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What role do GCC banks play in the current economic crisis?

What role do GCC banks play in the current economic crisis?

Although the Covid-19 situation is straining financial institutions, banks have a major role to play in keeping economies buoyant during the current crisis and beyond

The Covid-19 pandemic has pushed the world into a recession.

For 2020, it will be worse than the global financial crisis, according to the International Monetary Fund (IMF).

The economic damage is mounting across all countries as containment measures are put in place by governments to slow the sharp rise in new infections. Looking specifically at the banking sector, the pandemic could be the “most serious challenge to financial institutions in nearly a century”, a recent report by PwC said.

“Pressure on the banking system is growing and higher defaults on debt are imminent. And many now expect a shock to the financial sector similar in magnitude to the 2008 crisis,” the IMF said. “Supervisors [policymakers] must combine the tools from their playbooks for dealing with natural disasters, operational risk events, and bank stress episodes,” it advised.

As companies collapse and people lose jobs, governments across the world have introduced support measures to alleviate the economic impact of Covid-19, including a range of stimulus initiatives. Some of the measures taken include guarantee programmes for bank loans and payment moratoria, to ensure that banks can continue to lend to households and businesses to shore up economies.

According to the IMF, central banks have announced plans to expand their provision of liquidity — including through loans and asset purchases — by at least $6 trillion and have indicated a readiness to do more if conditions warrant.

“Banks have a crucial role to play in supporting businesses and individuals to keep afloat and mitigate the impact in an attempt to emerge from the other end of the crisis on semi-solid ground. Besides playing a critical role for their customers and employees, banks help to stabilise systems of lending, payments, trade and liquidity,” explains Thomas Bicknell, partner – Financial Services at law firm Pinsent Masons.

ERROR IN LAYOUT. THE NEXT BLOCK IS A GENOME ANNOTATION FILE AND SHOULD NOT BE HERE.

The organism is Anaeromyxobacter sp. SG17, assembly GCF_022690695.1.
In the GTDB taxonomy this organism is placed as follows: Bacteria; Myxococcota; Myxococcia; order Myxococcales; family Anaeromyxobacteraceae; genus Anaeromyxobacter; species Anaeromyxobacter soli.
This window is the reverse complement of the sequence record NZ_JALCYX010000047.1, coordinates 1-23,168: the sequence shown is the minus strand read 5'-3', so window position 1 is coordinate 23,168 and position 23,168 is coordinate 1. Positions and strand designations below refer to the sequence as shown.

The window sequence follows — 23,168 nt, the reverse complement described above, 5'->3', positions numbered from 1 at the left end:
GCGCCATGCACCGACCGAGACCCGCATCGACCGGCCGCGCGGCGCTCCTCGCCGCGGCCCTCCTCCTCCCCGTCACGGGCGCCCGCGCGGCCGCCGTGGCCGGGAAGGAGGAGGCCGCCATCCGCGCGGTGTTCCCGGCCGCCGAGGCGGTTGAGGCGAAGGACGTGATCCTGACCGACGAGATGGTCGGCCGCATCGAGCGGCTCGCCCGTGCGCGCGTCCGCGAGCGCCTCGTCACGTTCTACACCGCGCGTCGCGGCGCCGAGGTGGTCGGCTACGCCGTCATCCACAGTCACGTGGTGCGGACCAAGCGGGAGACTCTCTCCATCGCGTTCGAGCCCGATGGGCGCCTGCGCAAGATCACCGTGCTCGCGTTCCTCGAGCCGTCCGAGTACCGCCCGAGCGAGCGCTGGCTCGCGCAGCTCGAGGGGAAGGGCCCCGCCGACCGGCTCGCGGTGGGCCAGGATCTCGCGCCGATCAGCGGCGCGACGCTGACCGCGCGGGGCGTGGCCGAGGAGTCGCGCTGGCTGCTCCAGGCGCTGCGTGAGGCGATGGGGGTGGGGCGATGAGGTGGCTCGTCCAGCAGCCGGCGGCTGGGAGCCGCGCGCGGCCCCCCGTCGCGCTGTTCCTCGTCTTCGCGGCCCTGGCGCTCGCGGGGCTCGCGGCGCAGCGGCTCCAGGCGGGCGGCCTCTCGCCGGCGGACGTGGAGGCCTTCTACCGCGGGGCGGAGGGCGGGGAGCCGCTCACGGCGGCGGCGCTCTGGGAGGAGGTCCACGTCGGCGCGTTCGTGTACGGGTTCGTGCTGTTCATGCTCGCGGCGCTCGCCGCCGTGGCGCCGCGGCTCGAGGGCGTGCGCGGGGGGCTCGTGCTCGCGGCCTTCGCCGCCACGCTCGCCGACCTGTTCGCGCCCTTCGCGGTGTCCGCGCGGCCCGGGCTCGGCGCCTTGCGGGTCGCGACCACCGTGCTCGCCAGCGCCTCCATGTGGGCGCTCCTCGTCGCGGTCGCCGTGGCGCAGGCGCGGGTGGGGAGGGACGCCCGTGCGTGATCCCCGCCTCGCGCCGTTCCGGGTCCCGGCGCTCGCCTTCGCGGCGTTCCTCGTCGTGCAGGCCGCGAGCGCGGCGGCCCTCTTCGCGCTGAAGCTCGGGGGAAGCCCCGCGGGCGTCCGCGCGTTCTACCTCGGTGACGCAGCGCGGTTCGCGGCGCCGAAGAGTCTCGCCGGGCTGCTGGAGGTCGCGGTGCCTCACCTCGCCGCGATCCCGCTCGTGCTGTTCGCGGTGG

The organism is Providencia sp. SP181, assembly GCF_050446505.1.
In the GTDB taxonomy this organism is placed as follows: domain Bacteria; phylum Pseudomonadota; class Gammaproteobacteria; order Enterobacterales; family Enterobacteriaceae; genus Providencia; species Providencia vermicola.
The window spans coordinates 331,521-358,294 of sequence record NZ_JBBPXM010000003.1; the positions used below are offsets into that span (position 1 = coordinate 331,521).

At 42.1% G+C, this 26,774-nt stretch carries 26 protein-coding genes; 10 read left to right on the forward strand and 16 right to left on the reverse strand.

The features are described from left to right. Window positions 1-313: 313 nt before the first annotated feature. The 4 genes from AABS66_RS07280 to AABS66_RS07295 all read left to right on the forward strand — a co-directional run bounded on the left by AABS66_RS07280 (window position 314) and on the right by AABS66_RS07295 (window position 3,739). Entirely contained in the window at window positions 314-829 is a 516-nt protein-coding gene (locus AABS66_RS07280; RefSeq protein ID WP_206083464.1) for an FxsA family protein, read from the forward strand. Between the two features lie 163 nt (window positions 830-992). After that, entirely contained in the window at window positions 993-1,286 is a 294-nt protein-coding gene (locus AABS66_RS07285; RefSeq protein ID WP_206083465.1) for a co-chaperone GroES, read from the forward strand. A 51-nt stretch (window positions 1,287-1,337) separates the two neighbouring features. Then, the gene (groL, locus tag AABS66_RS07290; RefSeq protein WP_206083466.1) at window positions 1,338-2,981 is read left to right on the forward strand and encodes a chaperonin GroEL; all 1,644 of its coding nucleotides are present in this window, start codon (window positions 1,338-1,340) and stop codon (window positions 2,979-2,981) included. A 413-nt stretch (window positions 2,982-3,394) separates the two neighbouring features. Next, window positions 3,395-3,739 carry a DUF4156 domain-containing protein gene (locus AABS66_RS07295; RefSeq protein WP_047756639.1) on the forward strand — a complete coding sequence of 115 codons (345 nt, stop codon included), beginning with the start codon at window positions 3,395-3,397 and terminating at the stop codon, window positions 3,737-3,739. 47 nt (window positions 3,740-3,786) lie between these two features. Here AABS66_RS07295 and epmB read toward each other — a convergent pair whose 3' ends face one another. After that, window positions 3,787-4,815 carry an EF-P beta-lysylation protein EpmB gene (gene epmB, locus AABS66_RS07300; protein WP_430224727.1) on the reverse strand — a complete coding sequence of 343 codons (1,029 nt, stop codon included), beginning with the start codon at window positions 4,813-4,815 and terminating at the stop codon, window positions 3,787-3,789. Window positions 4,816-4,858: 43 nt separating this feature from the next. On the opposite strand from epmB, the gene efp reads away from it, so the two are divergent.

On a government level, GCC states have taken a number of rapid and significant actions. The Saudi Arabian Monetary Authority (SAMA), the kingdom’s central bank, announced a SAR50bn stimulus package with around SAR30bn expected to be made available to banks and finance companies to defer SME loans. SAMA has also urged banks to provide debt relief on repayments for any customers that have been dismissed from their jobs.

Meanwhile the UAE Central Bank also boosted the size of its Targeted Economic Support scheme to Dhs256bn. It has also allowed banks and finance companies in the country to extend deferrals of principal and interest payments to their customers until December 31, 2020, while cutting the reserve requirement for demand deposit of all banks from 14 per cent to 7 per cent to increase liquidity in the sector. All banks operating in the UAE will also have access to loans and advances extended at zero cost against collateral by the Central Bank.

“The outbreak of Covid-19 is undoubtedly causing strain on all sectors, which naturally creates some strain on the region’s financial institutions. We are navigating unchartered territory and continue to assess and monitor the situation as new developments are realised,” says Ahmed Abdelaal, group CEO of Mashreq Bank.

To support its individuals and businesses impacted by the virus outbreak, Mashreq has said employees in the UAE forced to take unpaid leave or those that belong to affected sectors including airline and travel, oil and gas, and automotive can approach the bank for a payment holiday on loans, cards and mortgages until June 30 of this year. The bank is also offering increased flexibility and reduced costs in payment terms, interest rates and processing fees to support those affected.